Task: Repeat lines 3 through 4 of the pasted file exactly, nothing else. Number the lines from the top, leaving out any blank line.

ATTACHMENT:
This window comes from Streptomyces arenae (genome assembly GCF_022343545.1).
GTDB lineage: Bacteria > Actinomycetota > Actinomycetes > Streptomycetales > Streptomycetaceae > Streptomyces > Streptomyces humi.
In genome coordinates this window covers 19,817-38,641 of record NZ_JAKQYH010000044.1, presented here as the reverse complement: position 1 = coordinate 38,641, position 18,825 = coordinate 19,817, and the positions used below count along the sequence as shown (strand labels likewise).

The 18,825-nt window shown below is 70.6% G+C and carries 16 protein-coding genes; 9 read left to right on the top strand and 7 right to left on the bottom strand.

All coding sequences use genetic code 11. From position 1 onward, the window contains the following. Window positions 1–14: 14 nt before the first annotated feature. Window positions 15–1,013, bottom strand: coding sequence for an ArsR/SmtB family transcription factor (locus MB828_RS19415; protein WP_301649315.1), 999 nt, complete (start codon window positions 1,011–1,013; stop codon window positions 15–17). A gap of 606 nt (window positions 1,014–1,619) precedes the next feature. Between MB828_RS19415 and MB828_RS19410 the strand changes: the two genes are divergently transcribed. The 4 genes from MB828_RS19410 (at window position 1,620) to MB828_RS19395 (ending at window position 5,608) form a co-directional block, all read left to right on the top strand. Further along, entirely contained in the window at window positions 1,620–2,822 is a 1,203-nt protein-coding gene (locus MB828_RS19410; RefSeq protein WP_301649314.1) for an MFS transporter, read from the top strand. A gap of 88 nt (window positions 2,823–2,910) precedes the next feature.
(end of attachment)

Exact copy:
In genome coordinates this window covers 19,817-38,641 of record NZ_JAKQYH010000044.1, presented here as the reverse complement: position 1 = coordinate 38,641, position 18,825 = coordinate 19,817, and the positions used below count along the sequence as shown (strand labels likewise).

The 18,825-nt window shown below is 70.6% G+C and carries 16 protein-coding genes; 9 read left to right on the top strand and 7 right to left on the bottom strand.